If the Hoks can be classified as a utility exploration ski with downhill benefits, the Kōms would be a backcountry downhill ski that performs well in the glades and can tour easily. For those that have used the hoks and want to progress to the next level of speed and downhill performance the Kōms are a great next step. Either with progressing in tele-skiing or skiing with a tiak.
KOMS WITH A TIAK
I love the Kōms with a Tiak. I started skiing on the hoks with a tiak as it made more sense to me as an average skier. The feel of tiak skiing is alot like paddle surfing which I love to do - so it was more natural to me. Also I find with the tight trees in Ontario, tiak skiing allows me to go straighter and weave through them. The Kōms up the speed factor in powder giving it a surfy feel. All of my ski friends on Hoks/Kōms use double poles and are improving their tele-skills every time we go out. I admit it is something I would love to learn how to do and am practising.. but tiak skiing on the Kōms is so much fun and I don't see myself quitting that style.
We recently went for a backcountry ski trip to in the Algoma region of Ontario. I didn't know what to expect in terrain and snow quality. I had the 162cm Kōms and my snowboard with me. Before we went out on day 1 our guide told me that I'd have a hard time climbing the terrain with a fishscale base. He lent me some skins to use and it made it way easier for the vertical we were climbing. The area just had about 25cm fall over a moderate base - so it was safe to let speed be your friend. This was the biggest vertical I've done using the Kōms/Tiak combo. I got to test the increase in speed, steepness and distance of runs over the 2 days skiing. I got used to letting the Kōms go and float more. At times it was like surfing and opened up my mind on what type of terrain is possible with the Kōms & Tiak. (Video: Run from Algoma) I am looking forward to getting into some steeper terrain again soon... But for now, we just got some new snow in our backyard, so time to go yo-yo!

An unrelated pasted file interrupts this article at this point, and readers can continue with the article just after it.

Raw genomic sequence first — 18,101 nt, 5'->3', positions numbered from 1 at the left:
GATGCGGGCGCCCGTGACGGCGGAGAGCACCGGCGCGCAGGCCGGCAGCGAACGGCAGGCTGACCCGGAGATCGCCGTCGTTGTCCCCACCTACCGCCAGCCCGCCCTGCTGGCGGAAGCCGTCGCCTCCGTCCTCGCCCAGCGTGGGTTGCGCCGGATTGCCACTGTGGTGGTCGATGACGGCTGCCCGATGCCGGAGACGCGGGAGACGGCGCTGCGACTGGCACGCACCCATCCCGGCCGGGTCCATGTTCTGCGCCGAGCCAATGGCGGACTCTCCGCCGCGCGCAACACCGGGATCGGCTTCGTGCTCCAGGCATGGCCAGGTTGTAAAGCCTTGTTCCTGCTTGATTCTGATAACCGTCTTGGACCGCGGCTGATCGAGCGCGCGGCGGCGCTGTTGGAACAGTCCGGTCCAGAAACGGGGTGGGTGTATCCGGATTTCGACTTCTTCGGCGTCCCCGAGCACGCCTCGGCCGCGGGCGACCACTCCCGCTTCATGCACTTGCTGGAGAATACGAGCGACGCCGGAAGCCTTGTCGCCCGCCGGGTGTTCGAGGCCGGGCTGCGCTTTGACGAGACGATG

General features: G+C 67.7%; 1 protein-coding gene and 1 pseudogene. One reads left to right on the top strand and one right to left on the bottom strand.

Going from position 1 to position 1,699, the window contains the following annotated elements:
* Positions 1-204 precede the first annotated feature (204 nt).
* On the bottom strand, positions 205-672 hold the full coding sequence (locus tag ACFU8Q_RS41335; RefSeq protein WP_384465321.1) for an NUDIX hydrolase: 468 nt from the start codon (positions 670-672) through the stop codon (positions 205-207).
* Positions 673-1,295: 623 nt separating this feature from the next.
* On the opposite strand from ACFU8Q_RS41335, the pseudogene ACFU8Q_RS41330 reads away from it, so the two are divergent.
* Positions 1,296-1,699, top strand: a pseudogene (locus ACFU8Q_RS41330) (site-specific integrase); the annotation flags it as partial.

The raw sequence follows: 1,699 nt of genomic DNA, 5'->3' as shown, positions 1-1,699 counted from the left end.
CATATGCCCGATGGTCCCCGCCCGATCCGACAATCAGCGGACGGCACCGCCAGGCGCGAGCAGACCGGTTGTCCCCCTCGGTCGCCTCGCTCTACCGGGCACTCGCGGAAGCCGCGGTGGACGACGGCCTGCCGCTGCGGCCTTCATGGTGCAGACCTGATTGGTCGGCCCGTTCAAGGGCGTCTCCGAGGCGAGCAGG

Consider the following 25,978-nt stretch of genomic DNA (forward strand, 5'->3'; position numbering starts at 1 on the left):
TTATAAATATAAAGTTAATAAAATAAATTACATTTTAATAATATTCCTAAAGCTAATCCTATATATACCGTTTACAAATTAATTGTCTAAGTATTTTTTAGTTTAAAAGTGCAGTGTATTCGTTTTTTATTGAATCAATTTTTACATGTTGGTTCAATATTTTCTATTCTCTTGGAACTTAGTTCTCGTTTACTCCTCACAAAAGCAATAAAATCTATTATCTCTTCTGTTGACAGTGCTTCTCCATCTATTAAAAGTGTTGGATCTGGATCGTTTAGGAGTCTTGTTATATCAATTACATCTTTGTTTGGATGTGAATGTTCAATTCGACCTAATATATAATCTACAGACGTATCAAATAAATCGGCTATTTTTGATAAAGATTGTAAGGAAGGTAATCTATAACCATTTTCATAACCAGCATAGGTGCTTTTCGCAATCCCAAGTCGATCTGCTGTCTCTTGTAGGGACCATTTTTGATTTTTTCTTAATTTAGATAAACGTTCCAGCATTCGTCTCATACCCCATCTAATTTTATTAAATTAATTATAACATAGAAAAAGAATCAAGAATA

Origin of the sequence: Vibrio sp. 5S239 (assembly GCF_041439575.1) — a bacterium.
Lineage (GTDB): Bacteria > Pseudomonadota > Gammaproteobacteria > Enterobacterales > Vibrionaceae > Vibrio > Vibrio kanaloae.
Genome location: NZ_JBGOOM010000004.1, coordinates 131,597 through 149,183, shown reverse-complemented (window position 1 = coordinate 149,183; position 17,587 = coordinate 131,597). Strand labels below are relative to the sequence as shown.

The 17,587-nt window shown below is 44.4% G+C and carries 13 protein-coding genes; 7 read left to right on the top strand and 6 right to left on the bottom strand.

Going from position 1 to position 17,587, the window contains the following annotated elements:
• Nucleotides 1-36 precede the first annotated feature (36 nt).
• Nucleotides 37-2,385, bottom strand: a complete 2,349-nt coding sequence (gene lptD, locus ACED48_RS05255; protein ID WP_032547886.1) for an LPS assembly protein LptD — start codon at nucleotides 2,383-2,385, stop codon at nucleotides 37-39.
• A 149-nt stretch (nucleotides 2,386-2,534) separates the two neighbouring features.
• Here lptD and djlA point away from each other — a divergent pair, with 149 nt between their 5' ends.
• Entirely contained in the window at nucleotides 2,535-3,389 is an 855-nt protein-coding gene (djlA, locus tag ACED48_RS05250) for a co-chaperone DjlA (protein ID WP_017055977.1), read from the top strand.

BILL'S TAKE FROM A SKIERS PERSPECTIVE
My take on tele on the Koms is you need at least a T4 plus cable 3 pin to have stability enough to make solid turns. The 150 length was just awesome to learn on then I was able to progress to the longer 174. In deeper steeper conditions it’s just my lack of skill not the skis that limit the ability to Tele turn. In tight trees I can tele turn the 150’s but not the longer 174 at this point. That said you can always parallel turn them when you feel the need. They are such an amazing versatile ski. Lapping is just awesome and has brought back so much fun for me in skiing here in Ontario.....thanks for getting me hooked on it Kyle. I should add that 3 years ago when I first got KOM skis I had no previous tele experience and was an intermediate level down hill skier. It’s been pretty cool to get skiing in the trees finally at the age of 50.
If you have any questions about the hoks or the sport of ski-shoeing contact me at firstname.lastname@example.org